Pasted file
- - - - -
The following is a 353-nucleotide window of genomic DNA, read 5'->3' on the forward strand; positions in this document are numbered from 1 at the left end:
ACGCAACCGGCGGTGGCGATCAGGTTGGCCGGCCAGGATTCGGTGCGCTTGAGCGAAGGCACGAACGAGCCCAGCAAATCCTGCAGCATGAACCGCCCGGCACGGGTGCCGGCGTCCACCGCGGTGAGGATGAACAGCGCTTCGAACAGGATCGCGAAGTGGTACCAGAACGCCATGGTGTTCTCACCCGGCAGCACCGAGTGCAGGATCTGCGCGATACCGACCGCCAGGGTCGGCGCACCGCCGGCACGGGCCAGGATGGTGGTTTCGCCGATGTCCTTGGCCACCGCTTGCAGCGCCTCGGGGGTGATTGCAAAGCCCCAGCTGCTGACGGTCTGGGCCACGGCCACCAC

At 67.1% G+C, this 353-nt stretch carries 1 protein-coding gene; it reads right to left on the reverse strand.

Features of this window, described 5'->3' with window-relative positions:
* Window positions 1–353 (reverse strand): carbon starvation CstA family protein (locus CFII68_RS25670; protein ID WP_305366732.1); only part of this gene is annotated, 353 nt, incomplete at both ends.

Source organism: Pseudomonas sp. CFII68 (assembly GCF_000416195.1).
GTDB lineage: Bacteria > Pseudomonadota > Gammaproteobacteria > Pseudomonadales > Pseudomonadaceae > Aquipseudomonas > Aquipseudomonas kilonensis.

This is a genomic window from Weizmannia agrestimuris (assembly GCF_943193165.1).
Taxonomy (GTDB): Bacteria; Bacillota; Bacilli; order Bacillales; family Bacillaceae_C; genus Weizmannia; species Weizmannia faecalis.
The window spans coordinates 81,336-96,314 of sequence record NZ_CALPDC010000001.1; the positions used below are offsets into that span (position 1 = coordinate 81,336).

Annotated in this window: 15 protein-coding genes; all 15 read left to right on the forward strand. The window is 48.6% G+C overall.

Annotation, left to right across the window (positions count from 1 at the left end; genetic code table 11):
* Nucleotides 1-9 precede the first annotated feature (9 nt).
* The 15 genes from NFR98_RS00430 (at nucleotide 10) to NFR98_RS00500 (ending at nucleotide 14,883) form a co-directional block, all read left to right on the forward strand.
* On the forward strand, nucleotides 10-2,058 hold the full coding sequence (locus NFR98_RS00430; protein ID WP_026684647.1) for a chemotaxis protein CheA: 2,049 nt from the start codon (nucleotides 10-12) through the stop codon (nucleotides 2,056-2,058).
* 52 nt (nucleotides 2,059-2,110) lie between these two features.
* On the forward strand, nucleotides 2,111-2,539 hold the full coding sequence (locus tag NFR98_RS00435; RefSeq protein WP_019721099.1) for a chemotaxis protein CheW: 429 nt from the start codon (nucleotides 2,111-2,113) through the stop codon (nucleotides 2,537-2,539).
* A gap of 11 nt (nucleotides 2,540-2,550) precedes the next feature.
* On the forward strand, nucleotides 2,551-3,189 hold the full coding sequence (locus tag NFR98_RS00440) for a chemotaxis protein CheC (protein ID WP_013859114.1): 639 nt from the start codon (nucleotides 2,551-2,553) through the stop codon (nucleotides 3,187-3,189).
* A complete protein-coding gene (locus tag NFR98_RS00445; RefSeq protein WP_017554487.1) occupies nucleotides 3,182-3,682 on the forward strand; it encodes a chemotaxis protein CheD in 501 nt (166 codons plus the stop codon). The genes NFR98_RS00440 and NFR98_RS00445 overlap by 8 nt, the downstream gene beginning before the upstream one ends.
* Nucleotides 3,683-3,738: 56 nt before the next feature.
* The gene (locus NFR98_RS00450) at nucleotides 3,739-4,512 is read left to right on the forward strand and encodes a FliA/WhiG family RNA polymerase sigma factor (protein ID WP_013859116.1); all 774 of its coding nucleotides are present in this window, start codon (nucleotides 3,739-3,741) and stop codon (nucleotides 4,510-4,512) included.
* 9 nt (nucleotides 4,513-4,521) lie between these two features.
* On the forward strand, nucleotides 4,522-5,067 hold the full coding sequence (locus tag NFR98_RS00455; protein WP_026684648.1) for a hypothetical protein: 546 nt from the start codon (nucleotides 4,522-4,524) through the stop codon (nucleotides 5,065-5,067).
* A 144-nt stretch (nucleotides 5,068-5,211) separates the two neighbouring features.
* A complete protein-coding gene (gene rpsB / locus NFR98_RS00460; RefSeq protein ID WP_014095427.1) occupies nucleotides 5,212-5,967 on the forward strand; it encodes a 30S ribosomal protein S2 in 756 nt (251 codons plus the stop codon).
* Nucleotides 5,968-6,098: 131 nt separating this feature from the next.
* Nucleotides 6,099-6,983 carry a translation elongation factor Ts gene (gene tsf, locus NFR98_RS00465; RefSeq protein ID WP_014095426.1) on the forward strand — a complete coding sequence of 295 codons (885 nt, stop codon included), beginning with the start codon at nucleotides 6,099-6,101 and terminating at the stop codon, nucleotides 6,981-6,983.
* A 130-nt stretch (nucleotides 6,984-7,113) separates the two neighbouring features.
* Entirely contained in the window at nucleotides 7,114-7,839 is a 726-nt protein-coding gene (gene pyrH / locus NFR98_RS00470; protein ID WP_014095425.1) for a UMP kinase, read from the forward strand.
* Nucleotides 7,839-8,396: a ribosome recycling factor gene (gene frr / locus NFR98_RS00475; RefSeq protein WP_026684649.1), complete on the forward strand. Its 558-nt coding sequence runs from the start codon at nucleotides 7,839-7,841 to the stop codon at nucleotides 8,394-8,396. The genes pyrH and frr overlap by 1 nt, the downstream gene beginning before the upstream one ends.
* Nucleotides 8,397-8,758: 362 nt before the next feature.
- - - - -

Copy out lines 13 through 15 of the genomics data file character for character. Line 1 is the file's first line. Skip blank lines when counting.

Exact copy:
* Nucleotides 1-9 precede the first annotated feature (9 nt).
* The 15 genes from NFR98_RS00430 (at nucleotide 10) to NFR98_RS00500 (ending at nucleotide 14,883) form a co-directional block, all read left to right on the forward strand.
* On the forward strand, nucleotides 10-2,058 hold the full coding sequence (locus NFR98_RS00430; protein ID WP_026684647.1) for a chemotaxis protein CheA: 2,049 nt from the start codon (nucleotides 10-12) through the stop codon (nucleotides 2,056-2,058).